Have you ever looked at the Scotch whisky aisle of a liquor store and thought, “God, what is all this?” It’s okay. We’ve all been there. And while we’ve done our best to help you navigate that increasingly crowded shelf space, today we brought in a single malt whisky expert to help out.
Chris Perugini started Single Malt Savvy back in 2014. Perugini writes whisk(e)y reviews, leads tastings, and educates the public about all things whisk(e)y — with a focus on single malts — all under the Single Malt Savvy shingle. He’s also built a social media following on Instagram, where he fills his feed with precise reviews of individual bottles to help all of us learn about whisk(e)y on a day-to-day basis.
We were lucky enough to pick Perugini’s brain about his five “must-have” bottles of single malt whisky. Perugini is someone who lives and breathes whisky every single day, so we couldn’t think of a better guide for your single malt whisky journey. Let’s dive in and see which bottles Perugini can’t live without.
If any of these bottles sound like something you’d dig, click on the prices to try them!
Also Read: The Top 5 UPROXX Scotch Whisky Posts of 2021
- A Blind Ranking Of Affordable Blended Scotch Whiskies
- Our Favorite Scotch Whisky At Every Price Point From $30 To $500
- We Blind Tested Blended Scotches In The $40 Range And A Clear Winner Emerged
- The Best Bottles Of Scotch Whisky Between $50-$60
- Blind Scotch Taste Test — Which 12-Year-Old Single Malt Whisky Is Best?
End of the Day Dram: Bunnahabhain 12 Year
Average Price: $62
Aged in a combination of ex-bourbon casks and ex-sherry butts for at least 12 years, this whisky from Islay’s northernmost distillery is non-chill filtered and bottled at 46.3 percent ABV. In my opinion, Bunnahabhain 12 Year is also one of the best values in whisky today.
The nose is a mashup of citrus, cherry, and ripe apples and pears. You can smell the sea air influence along with some leather and earthy notes. On the palate, the fruit jumps out as the clear winner as cherries and orange are out in full force atop baking spice and vanilla. The fruit is present but fades to the background as the sea salt and earthiness really take over on the finish.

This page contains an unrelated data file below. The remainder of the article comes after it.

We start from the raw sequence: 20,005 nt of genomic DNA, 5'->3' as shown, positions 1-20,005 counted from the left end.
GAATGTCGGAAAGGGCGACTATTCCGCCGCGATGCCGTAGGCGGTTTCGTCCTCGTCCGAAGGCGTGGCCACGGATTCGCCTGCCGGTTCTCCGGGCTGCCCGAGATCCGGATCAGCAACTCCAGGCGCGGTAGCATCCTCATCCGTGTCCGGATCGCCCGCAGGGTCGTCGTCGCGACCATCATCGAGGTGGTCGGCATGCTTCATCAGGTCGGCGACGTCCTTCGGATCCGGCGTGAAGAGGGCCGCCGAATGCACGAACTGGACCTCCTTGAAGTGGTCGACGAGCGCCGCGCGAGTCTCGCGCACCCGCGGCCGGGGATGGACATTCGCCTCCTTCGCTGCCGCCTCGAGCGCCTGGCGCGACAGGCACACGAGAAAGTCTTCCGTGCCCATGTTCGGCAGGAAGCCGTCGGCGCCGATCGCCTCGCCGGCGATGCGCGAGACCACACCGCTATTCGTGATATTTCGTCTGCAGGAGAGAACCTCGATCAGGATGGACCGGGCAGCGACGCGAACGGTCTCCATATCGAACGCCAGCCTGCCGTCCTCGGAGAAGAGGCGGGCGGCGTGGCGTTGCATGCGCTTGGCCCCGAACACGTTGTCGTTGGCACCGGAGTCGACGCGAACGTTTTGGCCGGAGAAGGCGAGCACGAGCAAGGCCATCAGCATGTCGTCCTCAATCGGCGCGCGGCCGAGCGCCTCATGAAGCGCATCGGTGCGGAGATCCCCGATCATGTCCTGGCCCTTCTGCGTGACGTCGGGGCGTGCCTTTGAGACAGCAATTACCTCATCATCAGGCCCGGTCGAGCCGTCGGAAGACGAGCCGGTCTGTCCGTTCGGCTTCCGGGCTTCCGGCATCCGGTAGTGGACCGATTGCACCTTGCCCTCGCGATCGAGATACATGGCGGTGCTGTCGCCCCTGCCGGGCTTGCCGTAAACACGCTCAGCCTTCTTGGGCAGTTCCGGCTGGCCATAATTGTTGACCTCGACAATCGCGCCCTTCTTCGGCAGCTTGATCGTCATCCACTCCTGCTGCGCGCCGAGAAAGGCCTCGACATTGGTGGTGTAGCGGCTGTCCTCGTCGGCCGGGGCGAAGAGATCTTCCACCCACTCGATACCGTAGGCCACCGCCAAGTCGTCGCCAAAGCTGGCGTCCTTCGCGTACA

Bunnahabhain 12 is an unpeated expression, though it shares maritime influence like most of the other distilleries on Islay. This makes for a well-rounded expression with a nice balance of sweetness, spice, and a bit of sea salt that works well for any taste preference.
The Mixer: Glenmorangie Original
Average Price: $45
A classic representation of ex-bourbon cask matured whisky, this ten-year-old expression is affordable and full of pleasant flavors. Aged in slow-growth oak from the Missouri Ozarks, Glenmorangie takes their aging vessels seriously and it shows in the end result.
On the nose, there are notes of oranges, vanilla, fresh-cut flowers, and a hint of white chocolate. On the palate, you’ll find apples and pears, vanilla, and light baking spice. The finish is medium-short and leaves behind honey, fresh fruit, and hints of oak.
Long before Glenmorangie X was created, the 10 Year Original was the single malt that I always recommended as a mixer. Its light and pleasant flavor set can be taken in a variety of directions in a cocktail and it’s priced well enough that there won’t be any guilt when mixing it.
End of the Week Dram: Glen Scotia Victoriana